Index mutual funds and ETFs (we will refer to them as index funds unless otherwise indicated going forward in this article) have received a lot of favorable press of late. This is justifiable as index funds offer a low cost way to invest and are generally quite specific to a given investment style. Over the years I have been asked if index funds reduce investment risk. Let’s examine this question.
What is investment risk?
One definition of investment risk as the variability of the investment’s returns also known as standard deviation. Note variability means returns that are both higher and lower than the fund’s average returns over a given period, say the trailing three or five years.
I contend that most investors would define investment risk as the risk of losing money on an investment. This is especially true in the wake of the recent financial crises.
An index fund takes on the risk of the underlying index it tries to replicate. For instance, in 2008 the S&P 500 Index lost 37 percent. There are many funds and ETFs that track that index. They all lost around 37 percent plus the fund’s expenses. For example, the Vanguard 500 Index Fund (symbol VFINX) posted a loss of 37.02 percent for the year.
Active management vs. index funds
Let’s take a look at several of Morningstar’s analyst favorites in the Large Growth style compared with an index fund in this style and with the S&P 500 index.
10 yr. Standard Deviation
10 yr. mean return
|Vanguard Growth Index (VIGRX)||
|Jensen Quality Growth (JENSX)||
|Vanguard Primecap (VPMCX)||
|Harbor Capital Apprec. (HACAX)||
|S&P 500 Index||
Data from Morningstar.com
In plain English, the Vanguard Primecap fund posted an average annual return of 10.83% over the trailing ten years depicted. Based on fund’s standard deviation of +/- 15.50% one would expect the fund’s returns to range between -4.67% and +26.33%.
The bigger take away from this chart is that the Vanguard Index fund’s volatility was lower than a couple of the funds and higher than Jensen. As with any index fund the Vanguard fund experienced approximately the level of risk and return of its underlying index, other actively managed funds in this category experienced more or less risk and return based upon the stock selections of the managers.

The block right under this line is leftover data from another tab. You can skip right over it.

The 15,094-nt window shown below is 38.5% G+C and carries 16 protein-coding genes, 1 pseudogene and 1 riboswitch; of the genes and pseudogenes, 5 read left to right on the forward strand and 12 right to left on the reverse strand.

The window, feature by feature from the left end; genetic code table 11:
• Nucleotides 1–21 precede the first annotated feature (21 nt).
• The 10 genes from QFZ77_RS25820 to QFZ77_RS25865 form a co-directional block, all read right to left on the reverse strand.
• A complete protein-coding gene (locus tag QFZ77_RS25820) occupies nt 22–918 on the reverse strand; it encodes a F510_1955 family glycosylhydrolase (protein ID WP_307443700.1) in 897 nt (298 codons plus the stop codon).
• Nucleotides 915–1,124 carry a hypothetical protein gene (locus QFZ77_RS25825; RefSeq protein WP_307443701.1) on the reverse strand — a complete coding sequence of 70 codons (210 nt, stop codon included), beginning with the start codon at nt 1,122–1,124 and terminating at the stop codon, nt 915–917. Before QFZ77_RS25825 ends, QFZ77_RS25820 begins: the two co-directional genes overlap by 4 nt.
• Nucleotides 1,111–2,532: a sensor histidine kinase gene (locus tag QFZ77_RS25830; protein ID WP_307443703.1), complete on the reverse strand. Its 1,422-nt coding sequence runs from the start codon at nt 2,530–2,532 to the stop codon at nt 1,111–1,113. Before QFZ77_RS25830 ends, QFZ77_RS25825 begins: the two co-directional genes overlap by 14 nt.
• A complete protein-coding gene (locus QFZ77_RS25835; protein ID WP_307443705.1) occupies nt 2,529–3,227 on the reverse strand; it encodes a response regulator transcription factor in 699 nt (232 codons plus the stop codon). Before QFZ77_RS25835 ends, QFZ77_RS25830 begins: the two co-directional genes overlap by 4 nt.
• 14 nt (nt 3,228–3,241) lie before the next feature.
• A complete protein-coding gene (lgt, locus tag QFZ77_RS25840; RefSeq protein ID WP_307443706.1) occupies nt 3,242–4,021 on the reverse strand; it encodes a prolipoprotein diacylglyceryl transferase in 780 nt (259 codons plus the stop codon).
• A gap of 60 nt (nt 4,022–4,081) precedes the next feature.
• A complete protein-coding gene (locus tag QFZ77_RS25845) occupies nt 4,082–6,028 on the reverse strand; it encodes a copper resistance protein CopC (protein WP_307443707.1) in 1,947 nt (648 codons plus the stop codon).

Index funds can eliminate manager risk, or the risk of investing in an actively managed fund only to see the manager underperform the benchmark index. As an example for the trailing periods ending January 31, 2013 the Vanguard Growth Index outperformed 83% of the other Large Growth funds for the trailing three years; 84% of the other fund for the trailing five years; and 61% of the other fund for the trailing ten years.
This is not to say this will be the case with all index funds over all periods of time. However, a well-run index fund should track its underlying index closely and deliver index-like performance.
Several years ago an instructor at a continuing education session indicated that many of the actively managed mutual funds atop the 10-year rankings in their respective categories most likely spent three of those calendar years in the bottom quartile of their category rankings. For an investor who held one of these funds over that entire 10-year period this isn’t a problem. But investors who bought into such a fund at a different time or over various periods of time may have had quite a different experience. As we know, money tends to chase performance, hot funds attract investor dollars, funds that are struggling tend to see more client redemptions. This is so prevalent that Morningstar measures investor performance along with the actual performance of the mutual fund. Investor performance provides a measure of how actual investors fared by investing in this fund, including the timing of investments and redemptions. In many cases investor performance varies significantly from the actual fund returns.
A few other points to consider:
You should generally buy the cheapest index fund that tracks the index you are interested in. There is a huge disparity in the fees for funds that track the S&P 500 for example.
Understand the underlying index.
There has been a proliferation of new index ETFs tracking a variety of indexes. In many cases I have never heard of many of these indexes. Make sure the index tracked by the fund or ETF you are considering makes sense for your overall portfolio and that the index has a real history not just some back-tested data behind it.
Using index funds is no guarantee of investment success
Just like with any mutual fund or ETF, how you use these products is the key to your success. Index funds are nothing more than a building block to construct your portfolio.
Don’t dismiss active managers
Evaluate actively managed funds and understand why they have been successful in the past and in what types of environments they might lag their peers. Moreover, carefully think through the role the fund might play in your portfolio, and be aware of who is managing the fund. Is the same person or team that actually compiled the impressive track record still in charge? Or has this manager moved on, placing the fund in the hands of some new, unproven manager?
Index funds do not necessarily reduce investment risk or guarantee a higher investment return than using actively managed funds. Like anything in the investment world, investing with a strategy (ideally tied to your financial plan), monitoring your results, rebalancing your allocation, and making adjustments to your portfolio when warranted are still key elements in successful investing. Index funds are simply a tool you can use in this process.
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